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Cambridge Endowment for Research in Finance (CERF)

 

Dr. Yuan Li, CERF Research Associate, December 2017

Book-to-market ratio and inflexibility: The effect of unrecorded R&D capital

R&D investment has been playing an increasingly important role in the economy. However, accounting standard requires firms to immediately expense R&D as incurred. Therefore, R&D investment is not capitalized on the balance sheet. Could the unrecorded R&D capital affect our assessment of a firm’s risk? The answer is affirmative, according to the findings from a research project conducted by CERF research associate Yuan Li.

Finance theory suggests that a firm’s risk is negatively related to its flexibility to adjust capital investment. The more flexibility a firm has in this regard, the less its cash flows are affected by economic-wide conditions, and the lower its risk. Flexibility is hard to observe directly, but it can be inferred from the book-to-market ratio (BM). High-BM firms are generally burdened with more unproductive capital and hence less flexible to downsize in bad times. Thus, according to the theory, high-BM firms are riskier than low-BM firms, especially in bad times.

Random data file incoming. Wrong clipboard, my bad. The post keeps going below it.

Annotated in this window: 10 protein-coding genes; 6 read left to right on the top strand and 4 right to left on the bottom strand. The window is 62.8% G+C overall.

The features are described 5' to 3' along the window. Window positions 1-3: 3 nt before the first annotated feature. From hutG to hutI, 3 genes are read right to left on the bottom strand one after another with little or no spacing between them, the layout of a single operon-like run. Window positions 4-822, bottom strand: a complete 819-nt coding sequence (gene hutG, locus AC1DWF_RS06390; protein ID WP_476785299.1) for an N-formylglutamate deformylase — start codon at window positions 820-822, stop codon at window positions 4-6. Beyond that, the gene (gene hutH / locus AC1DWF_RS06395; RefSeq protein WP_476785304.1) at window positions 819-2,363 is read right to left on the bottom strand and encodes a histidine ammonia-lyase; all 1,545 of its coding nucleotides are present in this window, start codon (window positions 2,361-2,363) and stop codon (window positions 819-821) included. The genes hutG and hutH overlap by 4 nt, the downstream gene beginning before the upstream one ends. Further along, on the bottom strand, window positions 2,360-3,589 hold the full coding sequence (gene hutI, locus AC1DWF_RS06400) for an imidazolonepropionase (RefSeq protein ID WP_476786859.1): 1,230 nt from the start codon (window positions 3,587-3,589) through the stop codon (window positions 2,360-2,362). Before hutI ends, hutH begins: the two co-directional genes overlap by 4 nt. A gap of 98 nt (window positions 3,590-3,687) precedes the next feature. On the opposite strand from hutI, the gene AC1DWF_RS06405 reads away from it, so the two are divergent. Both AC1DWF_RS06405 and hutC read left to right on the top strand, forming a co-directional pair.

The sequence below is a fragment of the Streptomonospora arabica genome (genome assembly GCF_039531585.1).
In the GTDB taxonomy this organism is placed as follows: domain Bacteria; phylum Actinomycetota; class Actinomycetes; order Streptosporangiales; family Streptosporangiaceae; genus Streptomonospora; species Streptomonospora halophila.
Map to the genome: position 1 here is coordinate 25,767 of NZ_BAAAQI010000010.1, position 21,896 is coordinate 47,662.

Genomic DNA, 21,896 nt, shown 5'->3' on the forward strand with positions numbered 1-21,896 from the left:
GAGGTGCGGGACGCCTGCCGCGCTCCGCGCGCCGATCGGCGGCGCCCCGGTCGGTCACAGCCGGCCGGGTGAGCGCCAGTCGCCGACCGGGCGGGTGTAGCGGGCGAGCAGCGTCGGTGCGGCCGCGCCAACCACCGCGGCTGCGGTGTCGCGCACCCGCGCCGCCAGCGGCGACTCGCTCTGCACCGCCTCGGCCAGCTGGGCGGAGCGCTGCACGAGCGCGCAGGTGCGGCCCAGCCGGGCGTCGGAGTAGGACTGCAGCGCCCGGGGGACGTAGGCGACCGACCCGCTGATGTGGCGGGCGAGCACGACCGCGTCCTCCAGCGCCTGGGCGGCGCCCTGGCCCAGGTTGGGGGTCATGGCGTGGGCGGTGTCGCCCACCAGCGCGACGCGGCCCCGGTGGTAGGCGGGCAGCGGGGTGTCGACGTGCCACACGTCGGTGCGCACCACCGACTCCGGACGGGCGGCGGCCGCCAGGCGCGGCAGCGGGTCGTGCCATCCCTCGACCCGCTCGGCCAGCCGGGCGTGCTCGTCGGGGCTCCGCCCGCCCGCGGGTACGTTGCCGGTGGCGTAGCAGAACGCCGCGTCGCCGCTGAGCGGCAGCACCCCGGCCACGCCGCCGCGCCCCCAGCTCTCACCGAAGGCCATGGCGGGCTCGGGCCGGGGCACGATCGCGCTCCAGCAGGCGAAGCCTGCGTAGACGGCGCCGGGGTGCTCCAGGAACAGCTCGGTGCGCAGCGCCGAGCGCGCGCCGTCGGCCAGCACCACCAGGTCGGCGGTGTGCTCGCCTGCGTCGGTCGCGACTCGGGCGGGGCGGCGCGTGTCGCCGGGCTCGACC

However, results from this project suggest that the above theory should not be followed blindly. This is because book-to-market ratio calculated from the balance sheet data increasingly misrepresents inflexibility and risk. This in turn is because book value is understated by the unrecorded R&D capital, which is even less flexible to adjust than physical capital. Results also suggest that considering book-to-market ratio and R&D capital together is a better way to evaluate a firm’s inflexibility and risk.